Randall Street neighborhood

The Randall Street neighborhood is an example of what Waterbury would like to preserve.

Picturesque barns, old churches and late 19th-century thoroughfares are synonymous with Vermont towns and countryside.

Waterbury is a relatively urban Vermont town, with large companies like Green Mountain Coffee and Darn Tough moving in and out and the downtown restaurants bustling.

But that doesn’t mean it has to lose its Vermont character. The Waterbury Planning Commission is looking to preserve the community’s aesthetic and cultural heritage through zoning bylaws that will control changes in Waterbury's historic architecture.

A public hearing on the proposals will be held Monday, Feb. 10, at 7:15 p.m. at the Waterbury municipal offices.

The proposal drawn up by Steve Lotspeich, community planner, would affect buildings in the five historic districts in Waterbury: Waterbury Village, the Mill Village, Colbyville, Waterbury Center, Waterbury Center-Village Park and Lyon Farm.

Alteration, demolition, or construction of a building in these districts would subject to review by the development review board, with historic appearance in mind.

About 50 buildings in downtown Waterbury are already subject to similar laws; this overlay would expand that jurisdiction to over 450 buildings, Lotspeich said.

The goal is to preserve Waterbury's historic appearance, avoid demolishing historic buildings, and — if demolition is the only option — ensure new structures have a style in line with its neighbors.

Demolitions were a big driver behind the amendments.

“Some concerns have come up over the last several years,” Lotspeich said, citing a few building demolitions, including a multifamily home on Stowe Street, a carriage barn on Route 100, and a Sears Roebuck kit home on South Main Street that was damaged in Tropical Storm Irene. At the turn of the 20th century, Sears Roebuck sold homes ready to build — with designs and cut lumber — and this home was likely built in the 1920s.

“There was a lot of concern with a loss of that historic resource,” Lotspeich said.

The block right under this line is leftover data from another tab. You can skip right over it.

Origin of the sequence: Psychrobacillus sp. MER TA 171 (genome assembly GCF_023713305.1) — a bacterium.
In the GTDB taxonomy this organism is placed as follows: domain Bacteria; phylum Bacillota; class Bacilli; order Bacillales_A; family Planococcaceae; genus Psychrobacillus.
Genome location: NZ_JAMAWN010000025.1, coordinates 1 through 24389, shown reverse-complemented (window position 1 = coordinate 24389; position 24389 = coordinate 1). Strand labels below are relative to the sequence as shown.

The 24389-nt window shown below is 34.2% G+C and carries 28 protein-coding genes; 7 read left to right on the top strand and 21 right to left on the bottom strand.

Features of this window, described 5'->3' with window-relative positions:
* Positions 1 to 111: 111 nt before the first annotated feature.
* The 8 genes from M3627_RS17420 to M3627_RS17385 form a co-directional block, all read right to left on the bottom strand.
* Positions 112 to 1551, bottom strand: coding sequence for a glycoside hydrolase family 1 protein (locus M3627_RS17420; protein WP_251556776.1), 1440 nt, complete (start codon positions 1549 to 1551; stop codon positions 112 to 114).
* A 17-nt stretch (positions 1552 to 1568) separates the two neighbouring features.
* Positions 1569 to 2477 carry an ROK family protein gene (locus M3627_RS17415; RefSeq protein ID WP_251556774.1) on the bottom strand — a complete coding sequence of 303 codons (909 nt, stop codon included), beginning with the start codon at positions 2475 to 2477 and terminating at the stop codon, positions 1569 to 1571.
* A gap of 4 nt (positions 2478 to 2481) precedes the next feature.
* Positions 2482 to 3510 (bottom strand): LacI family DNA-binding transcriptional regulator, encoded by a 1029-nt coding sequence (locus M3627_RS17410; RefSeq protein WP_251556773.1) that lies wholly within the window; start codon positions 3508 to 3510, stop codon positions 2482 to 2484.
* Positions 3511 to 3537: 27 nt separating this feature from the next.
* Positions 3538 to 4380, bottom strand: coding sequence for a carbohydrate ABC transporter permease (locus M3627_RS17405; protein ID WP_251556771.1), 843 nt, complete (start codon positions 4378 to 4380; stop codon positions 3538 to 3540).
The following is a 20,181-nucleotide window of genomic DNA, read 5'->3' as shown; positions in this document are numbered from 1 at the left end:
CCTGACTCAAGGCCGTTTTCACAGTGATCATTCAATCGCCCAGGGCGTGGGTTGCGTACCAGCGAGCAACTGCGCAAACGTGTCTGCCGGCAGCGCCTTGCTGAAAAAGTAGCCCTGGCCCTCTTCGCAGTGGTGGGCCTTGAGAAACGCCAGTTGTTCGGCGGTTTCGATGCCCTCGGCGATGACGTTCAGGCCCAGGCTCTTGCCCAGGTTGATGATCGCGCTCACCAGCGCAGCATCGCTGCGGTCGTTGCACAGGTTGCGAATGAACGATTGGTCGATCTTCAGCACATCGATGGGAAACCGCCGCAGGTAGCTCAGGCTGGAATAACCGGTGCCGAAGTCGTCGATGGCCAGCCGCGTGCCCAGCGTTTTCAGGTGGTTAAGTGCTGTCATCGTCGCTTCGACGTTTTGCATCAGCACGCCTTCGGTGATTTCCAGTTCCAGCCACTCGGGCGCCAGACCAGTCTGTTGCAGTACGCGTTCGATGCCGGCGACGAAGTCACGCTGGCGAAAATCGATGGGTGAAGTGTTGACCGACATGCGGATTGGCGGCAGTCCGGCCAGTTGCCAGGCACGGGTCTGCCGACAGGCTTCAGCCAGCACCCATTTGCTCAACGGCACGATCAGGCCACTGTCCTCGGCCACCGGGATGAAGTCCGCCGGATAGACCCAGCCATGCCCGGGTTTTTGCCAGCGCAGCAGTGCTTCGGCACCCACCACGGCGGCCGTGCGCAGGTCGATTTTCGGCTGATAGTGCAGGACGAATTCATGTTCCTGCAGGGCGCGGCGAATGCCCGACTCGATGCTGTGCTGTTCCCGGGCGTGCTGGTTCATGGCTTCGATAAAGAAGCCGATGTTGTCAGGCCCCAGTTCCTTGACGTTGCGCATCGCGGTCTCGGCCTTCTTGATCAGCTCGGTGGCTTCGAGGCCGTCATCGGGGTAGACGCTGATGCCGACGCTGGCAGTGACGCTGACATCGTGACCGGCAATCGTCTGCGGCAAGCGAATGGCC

To demolish a historic building, the owner will have to prove to the review board the structure is either a threat to occupants’ health or the owner's financial well-being, and it's economically unfeasible to restore it.

“Sometimes buildings are in terrible condition,” Lotspeich said. “Sometimes historic structures have to be replaced.”

A new structure in the historic districts would need review board approval of its design — down to its windows, doors, roof pitch and trim — to ensure its style and size is in line with the surrounding buildings.

“We're blessed with a wide variety of historic architecture in Waterbury,” Lotspeich said. “The idea is that the general character maintains that historic feel to it.”

That includes the material used in new buildings and alterations. While basic maintenance and updates will be exempt, any alteration to the building's form will be subject to review.

When it comes to the actual review criteria, there are no specific requirements — color, trim type, material used or otherwise. The question will be: Does it fit in? “Sometimes it isn’t something you can articulate,” Lotspeich said.

There’s also a provision to speed things along for one- and two-family homes. A planning commission employee would look over the application and make a recommendation at a review board meeting, reducing the legwork required to ensure changes are in line with the new bylaws.

Lotspeich wants these rules to work for everyone, and pulled from existing bylaws to craft the new guidelines. He used language in Stowe’s demolition bylaws and Waterbury's downtown restrictions, for example.

“We want this to be a public process and have the owners involved,” Lotspeich said of the bylaw proposals.

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